The Chicago-based lawyer at Stoltmann Law Offices and current Piaba director highlights the other side of the problem stemming from such ambulance chasers.
“There are law firms out there right now, including one in Denver, who are heavily soliciting brokers to go back to 10, 15, 20 years [of disclosures] and expunge these complaints,” Stoltmann said at the Practicing Law Institute’s securities arbitration conference in New York in September.
When those lawyers succeed in getting the brokers’ records expunged, investors suffer because they are left clueless about the brokers’ now-expunged records, according to Stoltmann.
“Think about the quagmire this presents for investors – mom and pop investors, maybe they finally check BrokerCheck and they see a broker with no complaints in his or her record or maybe only one or two because those complaints have been expunged,” Stoltmann said.
“You have a retail investor who walks right into the hands of a financial predator with their guard down because they have a clean record. They get financially shish-kebabbed,” he added.
Carlile, Patchen & Murphy’s Concilla says “responsible lawyers only bring cases where the brokers deserve to get their records cleared.”
“There are very specific expungement rules. If you don’t meet that criteria, then you’re not entitled to expungement,” Concilla adds.
Concilla believes there are more lawyers aggressively soliciting broker clients for expungement cases because Finra has brought more attention to the BrokerCheck system in recent years as part of its investor protection initiatives.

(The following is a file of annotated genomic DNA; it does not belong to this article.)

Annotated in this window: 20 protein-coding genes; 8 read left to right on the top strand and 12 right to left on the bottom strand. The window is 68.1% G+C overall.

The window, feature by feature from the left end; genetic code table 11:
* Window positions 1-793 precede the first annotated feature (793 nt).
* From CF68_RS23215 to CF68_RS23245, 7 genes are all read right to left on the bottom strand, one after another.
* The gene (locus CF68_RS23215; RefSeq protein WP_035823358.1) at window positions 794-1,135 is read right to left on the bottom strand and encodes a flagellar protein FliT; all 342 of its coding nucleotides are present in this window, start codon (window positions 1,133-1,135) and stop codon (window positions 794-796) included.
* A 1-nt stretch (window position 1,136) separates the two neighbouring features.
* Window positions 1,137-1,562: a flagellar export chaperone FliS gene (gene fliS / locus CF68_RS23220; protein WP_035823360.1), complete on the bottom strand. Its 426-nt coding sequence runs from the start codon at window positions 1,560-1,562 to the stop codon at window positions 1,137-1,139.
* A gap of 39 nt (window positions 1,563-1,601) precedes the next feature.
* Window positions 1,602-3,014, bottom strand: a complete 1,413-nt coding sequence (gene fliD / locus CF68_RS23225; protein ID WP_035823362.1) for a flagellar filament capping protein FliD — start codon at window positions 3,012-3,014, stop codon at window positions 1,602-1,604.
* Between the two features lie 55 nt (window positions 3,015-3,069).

In 2015, Finra launched a national ad campaign promoting BrokerCheck. The television, cable and digital ads created by Ogilvy & Mather featured examples of people acting without conducting any background research. Viewers were urged not to make “leap-before-you-look mistakes when choosing a broker.”
FA-IQ reached out to Finra to ask if there are any rules that prevent lawyers from proactively seeking and bringing expungement cases to the self-regulator’s arbitration forum, if Finra is bothered by this proactive solicitation of expungement cases by certain lawyers, and if Finra discourages brokers from taking these offers.
Finra declined to comment for this article, but a spokeswoman directed FA-IQ to the self-regulator’s most recent expungement-related initiatives – a request for comment the self-regulator made in December on planned changes to the expungement process.
Finra wants to change the time frame in which expungements can be sought. For a registered individual who is a named party in an arbitration case, the proposed changes would require the individual to file an expungement request no later than 60 days before the first scheduled hearing session; otherwise other parties could object to the request.
If that arbitration case closes with an award, the arbitrators would be required to decide on the expungement request within the underlying case. If the case closes with a settlement or by other means, the individual would be given a year to file a new expungement request. The request would be decided by a three-person panel selected from a new “expungement arbitrator roster” of arbitrators with additional training and specific background or experience.
Finra wants to require a unanimous agreement from a three-person panel of arbitrators to grant an expungement request.
“There’s probably no more contentious issue for Piaba than expungement. It’s one of those hot-button issues. Some believe expungement should be granted,” according to Stoltmann.
“There are people in Piaba who believe that a complaint, regardless of the merit, should never ever be expunged. Sunlight is the best disinfectant. Customers can determine whether it is a frivolous complaint or not based in part on the payout,” he added.